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First leg of the Beltline’s Southside Trail is underway, but what about the rest?

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Though the Southside Trail’s initial segment could be pedestrian-ready in a year, a three-mile gap would remain

Two backhoes support a sign that reads “Southside Trail Groundbreaking.”
It’s begun!
Courtesy of Atlanta Beltline

As backhoes broke ground in Southwest Atlanta to kick off construction of the Beltline’s Southside Trail—one part of it, at least—one couldn’t help but wonder when the project’s southernmost crescent might connect with its eastside counterpart.

Under construction since last week is what’s called Southside Trail-West, which is expected to run east from the southern terminus of the existing Westside Trail parallel to University Avenue, almost to Interstate 75/85.

The Southside Trail opened as an interim hiking trail in August, and this first paved, 0.75-mile section is expected to link emerging mixed-use jobs hubs Pittsburgh Yards, Murphy Crossing, Lee + White, and The MET.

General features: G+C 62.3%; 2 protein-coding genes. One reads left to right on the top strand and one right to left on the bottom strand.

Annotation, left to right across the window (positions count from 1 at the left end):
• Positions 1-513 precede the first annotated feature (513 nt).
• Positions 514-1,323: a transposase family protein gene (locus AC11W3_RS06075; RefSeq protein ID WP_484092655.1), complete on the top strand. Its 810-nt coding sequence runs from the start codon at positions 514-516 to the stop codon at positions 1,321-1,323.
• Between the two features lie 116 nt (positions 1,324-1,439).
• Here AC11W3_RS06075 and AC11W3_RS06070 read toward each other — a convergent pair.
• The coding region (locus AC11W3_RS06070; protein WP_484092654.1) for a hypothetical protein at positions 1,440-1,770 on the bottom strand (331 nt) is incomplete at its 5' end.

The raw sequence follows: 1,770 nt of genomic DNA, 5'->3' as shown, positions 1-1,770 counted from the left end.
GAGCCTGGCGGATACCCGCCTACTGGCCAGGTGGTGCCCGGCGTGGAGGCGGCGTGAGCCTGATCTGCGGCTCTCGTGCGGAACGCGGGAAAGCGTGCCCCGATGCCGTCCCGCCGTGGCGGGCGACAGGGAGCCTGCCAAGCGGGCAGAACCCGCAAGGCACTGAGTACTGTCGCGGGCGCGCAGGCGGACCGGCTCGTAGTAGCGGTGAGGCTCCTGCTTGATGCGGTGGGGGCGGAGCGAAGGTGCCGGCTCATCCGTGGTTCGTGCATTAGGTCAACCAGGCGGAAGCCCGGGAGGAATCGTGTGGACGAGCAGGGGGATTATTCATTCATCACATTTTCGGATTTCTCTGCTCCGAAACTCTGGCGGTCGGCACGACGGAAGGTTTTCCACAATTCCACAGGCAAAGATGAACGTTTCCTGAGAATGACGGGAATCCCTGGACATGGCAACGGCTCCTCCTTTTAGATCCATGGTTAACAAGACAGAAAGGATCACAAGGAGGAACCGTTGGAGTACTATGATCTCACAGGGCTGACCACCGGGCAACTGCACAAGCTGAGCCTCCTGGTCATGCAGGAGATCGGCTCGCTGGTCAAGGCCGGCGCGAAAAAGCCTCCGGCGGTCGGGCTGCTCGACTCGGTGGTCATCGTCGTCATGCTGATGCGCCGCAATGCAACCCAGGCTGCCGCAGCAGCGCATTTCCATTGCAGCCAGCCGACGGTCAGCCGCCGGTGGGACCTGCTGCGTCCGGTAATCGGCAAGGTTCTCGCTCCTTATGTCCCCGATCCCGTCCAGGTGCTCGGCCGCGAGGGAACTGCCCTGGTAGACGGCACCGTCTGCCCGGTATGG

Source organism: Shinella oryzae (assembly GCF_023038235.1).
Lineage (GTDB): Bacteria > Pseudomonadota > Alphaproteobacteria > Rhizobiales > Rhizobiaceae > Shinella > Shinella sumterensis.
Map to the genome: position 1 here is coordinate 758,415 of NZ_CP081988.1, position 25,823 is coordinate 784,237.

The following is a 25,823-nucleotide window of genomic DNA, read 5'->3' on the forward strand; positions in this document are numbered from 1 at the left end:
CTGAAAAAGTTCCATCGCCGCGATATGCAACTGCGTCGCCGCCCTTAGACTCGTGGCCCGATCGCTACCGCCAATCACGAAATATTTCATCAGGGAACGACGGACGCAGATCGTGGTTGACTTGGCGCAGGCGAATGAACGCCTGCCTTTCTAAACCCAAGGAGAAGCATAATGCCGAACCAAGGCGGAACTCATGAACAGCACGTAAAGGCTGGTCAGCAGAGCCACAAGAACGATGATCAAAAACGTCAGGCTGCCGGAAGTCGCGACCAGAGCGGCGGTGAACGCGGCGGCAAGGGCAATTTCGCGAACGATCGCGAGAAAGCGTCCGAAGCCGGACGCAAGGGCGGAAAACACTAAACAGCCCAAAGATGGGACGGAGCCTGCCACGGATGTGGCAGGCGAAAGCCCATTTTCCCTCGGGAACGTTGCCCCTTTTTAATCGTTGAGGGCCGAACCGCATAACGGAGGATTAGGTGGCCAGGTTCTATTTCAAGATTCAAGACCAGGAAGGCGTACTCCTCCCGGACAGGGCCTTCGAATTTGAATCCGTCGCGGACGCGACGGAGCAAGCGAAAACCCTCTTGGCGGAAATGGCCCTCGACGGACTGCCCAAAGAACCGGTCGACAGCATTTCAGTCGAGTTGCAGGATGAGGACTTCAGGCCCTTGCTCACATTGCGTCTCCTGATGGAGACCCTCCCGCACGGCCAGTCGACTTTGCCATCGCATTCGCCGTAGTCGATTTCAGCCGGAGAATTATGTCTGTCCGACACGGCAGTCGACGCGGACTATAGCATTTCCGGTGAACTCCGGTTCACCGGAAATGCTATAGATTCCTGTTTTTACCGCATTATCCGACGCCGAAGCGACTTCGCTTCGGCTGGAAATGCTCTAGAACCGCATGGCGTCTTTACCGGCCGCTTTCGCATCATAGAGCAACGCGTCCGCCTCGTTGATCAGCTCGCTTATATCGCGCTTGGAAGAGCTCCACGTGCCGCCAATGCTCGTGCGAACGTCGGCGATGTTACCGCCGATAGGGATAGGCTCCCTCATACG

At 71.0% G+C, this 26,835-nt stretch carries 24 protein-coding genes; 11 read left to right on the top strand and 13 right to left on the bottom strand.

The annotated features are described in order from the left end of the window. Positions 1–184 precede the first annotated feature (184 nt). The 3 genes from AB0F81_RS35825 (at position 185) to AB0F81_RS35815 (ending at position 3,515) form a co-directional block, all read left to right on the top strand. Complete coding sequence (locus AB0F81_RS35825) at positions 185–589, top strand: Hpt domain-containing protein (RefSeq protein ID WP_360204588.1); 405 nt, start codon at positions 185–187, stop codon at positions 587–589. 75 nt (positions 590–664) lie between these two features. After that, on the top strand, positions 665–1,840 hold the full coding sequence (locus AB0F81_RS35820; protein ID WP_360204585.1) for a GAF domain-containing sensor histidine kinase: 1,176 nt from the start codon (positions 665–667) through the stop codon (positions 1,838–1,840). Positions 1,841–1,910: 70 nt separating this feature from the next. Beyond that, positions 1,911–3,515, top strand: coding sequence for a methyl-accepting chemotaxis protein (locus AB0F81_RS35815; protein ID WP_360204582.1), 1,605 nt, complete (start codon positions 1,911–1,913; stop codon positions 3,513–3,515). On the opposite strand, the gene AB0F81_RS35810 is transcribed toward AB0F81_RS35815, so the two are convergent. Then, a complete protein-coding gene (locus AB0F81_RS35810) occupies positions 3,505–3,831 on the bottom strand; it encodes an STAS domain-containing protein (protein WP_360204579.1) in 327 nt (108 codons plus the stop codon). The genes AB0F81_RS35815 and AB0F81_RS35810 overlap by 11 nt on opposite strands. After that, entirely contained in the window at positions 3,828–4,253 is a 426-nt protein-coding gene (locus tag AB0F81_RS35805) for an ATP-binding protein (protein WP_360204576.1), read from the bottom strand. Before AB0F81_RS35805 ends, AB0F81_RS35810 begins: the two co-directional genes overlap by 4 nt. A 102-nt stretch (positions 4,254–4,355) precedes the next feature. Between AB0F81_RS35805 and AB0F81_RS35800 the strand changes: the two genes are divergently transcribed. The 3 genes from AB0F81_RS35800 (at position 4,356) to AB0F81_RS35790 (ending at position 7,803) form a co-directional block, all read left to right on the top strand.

Construction of the 14-foot-wide path is projected to take about a year, Beltline officials say.

Project leaders also hope the Southside Trail, which is ultimately expected to snake 4.5 miles from the Westside Trail to Glenwood Avenue in Ormewood Park, will proved new opportunities for affordable housing creation—a mission that fell short along the popular Eastside Trail.

Estimated to cost some $70 million when complete, the Southside Trail still awaits funding for its other segments.

A map of the planned route. Atlanta Beltline

Beltline spokeswoman Jenny Odom said she didn’t have any financing news to share at press time, but that officials are still actively seeking funding sources.

Project leaders learned in November they’d been turned down for a $16 million federal grant that would have supported construction of the easternmost part of the Southside Trail, a 1.5-mile piece stretching from the north side of Interstate 20, over Bill Kennedy Way, down to Boulevard.

Beltline officials have not addressed Curbed Atlanta’s inquiries regarding what that setback could mean for the project timeline, although Odom said via email, “It is possible for [multiple] sections to be underway simultaneously. The sequencing of construction will depend on the type of funding in the future.”

Right now officials are organizing a plan for future construction, as they finalize the design and permitting phases.

Odom also said the project recently secured National Environmental Policy Act (NEPA) approval, which is “a milestone towards that [construction] goal.”

Southside Trail-West is being built by construction contractor Astra Group, a firm that’s built other sections of the project.